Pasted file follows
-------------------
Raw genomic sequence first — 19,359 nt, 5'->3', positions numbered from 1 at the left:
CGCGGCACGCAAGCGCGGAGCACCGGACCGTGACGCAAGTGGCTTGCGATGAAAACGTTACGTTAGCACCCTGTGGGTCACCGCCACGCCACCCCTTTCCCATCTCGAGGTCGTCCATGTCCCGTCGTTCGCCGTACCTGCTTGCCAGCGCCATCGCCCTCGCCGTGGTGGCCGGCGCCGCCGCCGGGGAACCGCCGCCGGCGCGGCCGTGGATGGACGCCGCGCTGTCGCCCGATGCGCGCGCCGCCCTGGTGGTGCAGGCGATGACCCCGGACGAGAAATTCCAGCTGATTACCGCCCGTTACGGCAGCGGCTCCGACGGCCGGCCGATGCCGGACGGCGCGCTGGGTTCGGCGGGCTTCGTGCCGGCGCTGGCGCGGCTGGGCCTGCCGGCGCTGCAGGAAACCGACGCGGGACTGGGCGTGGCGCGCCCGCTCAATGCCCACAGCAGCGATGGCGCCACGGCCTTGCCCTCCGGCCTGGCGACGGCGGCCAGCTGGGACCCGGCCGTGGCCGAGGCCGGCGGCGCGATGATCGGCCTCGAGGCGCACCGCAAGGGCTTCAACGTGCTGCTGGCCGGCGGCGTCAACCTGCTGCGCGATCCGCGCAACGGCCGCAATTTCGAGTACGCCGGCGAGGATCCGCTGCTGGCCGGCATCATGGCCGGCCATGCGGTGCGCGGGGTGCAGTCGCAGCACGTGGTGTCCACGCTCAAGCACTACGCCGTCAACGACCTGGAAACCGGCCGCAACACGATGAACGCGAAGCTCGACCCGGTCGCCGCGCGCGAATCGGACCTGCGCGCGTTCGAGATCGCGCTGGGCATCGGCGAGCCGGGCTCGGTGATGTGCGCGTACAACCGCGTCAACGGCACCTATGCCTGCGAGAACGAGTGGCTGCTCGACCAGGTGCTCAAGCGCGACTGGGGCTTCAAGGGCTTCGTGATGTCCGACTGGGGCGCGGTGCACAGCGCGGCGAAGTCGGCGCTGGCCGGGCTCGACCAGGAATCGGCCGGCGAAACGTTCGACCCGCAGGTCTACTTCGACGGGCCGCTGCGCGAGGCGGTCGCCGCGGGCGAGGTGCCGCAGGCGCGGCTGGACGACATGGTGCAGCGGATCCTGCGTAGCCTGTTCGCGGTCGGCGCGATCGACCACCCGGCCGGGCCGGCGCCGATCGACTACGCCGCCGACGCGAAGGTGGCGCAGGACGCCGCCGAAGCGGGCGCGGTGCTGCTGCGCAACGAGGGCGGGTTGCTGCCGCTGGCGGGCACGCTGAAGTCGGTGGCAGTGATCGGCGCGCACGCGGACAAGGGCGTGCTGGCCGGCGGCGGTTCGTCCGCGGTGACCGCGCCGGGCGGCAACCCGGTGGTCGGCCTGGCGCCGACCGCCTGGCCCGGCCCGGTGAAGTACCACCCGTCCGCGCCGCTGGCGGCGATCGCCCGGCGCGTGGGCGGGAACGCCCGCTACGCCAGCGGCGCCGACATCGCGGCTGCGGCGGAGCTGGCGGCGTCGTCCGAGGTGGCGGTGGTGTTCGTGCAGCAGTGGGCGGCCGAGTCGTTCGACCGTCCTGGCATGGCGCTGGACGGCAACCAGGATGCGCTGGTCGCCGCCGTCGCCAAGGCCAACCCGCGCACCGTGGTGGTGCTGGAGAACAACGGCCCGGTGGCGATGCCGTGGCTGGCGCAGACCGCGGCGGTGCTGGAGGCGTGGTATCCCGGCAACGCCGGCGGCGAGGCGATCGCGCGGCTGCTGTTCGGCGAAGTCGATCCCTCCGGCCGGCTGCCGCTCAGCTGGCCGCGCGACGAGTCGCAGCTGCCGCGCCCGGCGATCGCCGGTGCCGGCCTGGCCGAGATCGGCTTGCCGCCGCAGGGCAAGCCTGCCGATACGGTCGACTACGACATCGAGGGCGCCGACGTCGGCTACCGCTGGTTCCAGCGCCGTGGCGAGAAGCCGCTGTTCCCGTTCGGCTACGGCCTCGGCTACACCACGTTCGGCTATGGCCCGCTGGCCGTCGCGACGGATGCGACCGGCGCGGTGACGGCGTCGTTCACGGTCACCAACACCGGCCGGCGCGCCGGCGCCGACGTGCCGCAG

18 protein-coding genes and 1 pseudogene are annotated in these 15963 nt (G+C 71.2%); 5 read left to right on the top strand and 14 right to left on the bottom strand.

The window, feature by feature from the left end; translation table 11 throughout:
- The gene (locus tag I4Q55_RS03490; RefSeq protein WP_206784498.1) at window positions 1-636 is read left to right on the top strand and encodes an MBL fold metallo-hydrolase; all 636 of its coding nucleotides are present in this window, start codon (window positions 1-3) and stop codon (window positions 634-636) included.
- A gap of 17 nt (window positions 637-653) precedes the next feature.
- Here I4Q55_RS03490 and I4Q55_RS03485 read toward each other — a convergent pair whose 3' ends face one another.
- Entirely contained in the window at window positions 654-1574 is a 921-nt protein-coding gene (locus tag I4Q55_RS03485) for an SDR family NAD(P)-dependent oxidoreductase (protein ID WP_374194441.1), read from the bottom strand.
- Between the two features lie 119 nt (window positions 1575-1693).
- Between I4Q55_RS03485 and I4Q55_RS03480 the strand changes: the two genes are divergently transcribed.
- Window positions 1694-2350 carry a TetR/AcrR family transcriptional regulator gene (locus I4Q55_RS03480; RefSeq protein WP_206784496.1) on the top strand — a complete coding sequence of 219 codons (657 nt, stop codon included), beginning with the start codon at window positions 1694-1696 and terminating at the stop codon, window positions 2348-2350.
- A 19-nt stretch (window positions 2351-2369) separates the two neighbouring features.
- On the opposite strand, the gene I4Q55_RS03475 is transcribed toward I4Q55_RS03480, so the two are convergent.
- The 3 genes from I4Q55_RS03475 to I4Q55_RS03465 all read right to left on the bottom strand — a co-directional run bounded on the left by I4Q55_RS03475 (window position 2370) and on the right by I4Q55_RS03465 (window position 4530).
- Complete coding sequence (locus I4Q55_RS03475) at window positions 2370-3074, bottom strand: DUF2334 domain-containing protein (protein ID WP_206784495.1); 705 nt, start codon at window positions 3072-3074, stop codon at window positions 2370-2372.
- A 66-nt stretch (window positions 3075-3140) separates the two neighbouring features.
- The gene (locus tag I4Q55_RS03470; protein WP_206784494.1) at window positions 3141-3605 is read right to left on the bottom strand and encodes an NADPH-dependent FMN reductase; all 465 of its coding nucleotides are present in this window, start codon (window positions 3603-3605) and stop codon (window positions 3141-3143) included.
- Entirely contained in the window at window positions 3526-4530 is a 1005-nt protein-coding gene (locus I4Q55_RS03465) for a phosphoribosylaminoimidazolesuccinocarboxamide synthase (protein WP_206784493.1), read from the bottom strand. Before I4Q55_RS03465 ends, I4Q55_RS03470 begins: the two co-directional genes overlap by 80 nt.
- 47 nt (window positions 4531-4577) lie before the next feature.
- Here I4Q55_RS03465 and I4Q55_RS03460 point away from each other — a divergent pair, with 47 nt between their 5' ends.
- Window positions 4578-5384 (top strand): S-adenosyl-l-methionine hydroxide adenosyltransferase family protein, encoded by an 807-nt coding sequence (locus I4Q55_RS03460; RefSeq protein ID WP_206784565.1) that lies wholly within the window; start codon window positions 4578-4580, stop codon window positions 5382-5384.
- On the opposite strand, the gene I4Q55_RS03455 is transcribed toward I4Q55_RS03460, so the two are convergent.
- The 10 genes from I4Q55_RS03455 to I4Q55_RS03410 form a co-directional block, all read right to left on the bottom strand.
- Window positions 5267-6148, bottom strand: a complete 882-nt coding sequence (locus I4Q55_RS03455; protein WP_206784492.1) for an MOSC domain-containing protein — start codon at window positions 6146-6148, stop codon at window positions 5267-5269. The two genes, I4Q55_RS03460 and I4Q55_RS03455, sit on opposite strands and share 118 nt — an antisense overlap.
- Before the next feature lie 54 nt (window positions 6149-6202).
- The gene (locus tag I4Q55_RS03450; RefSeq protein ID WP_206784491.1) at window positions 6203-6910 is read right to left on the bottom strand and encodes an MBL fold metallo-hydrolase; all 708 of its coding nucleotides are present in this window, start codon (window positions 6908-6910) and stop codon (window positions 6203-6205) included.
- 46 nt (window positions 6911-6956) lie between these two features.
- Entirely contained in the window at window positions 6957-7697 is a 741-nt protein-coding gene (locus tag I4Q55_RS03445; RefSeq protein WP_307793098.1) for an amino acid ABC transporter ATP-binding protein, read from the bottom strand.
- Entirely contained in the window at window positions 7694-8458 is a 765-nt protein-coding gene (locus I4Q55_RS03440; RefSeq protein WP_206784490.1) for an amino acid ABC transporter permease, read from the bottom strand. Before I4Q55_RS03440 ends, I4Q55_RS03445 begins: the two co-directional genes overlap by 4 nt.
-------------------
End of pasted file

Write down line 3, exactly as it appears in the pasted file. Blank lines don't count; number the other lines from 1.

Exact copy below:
18 protein-coding genes and 1 pseudogene are annotated in these 15963 nt (G+C 71.2%); 5 read left to right on the top strand and 14 right to left on the bottom strand.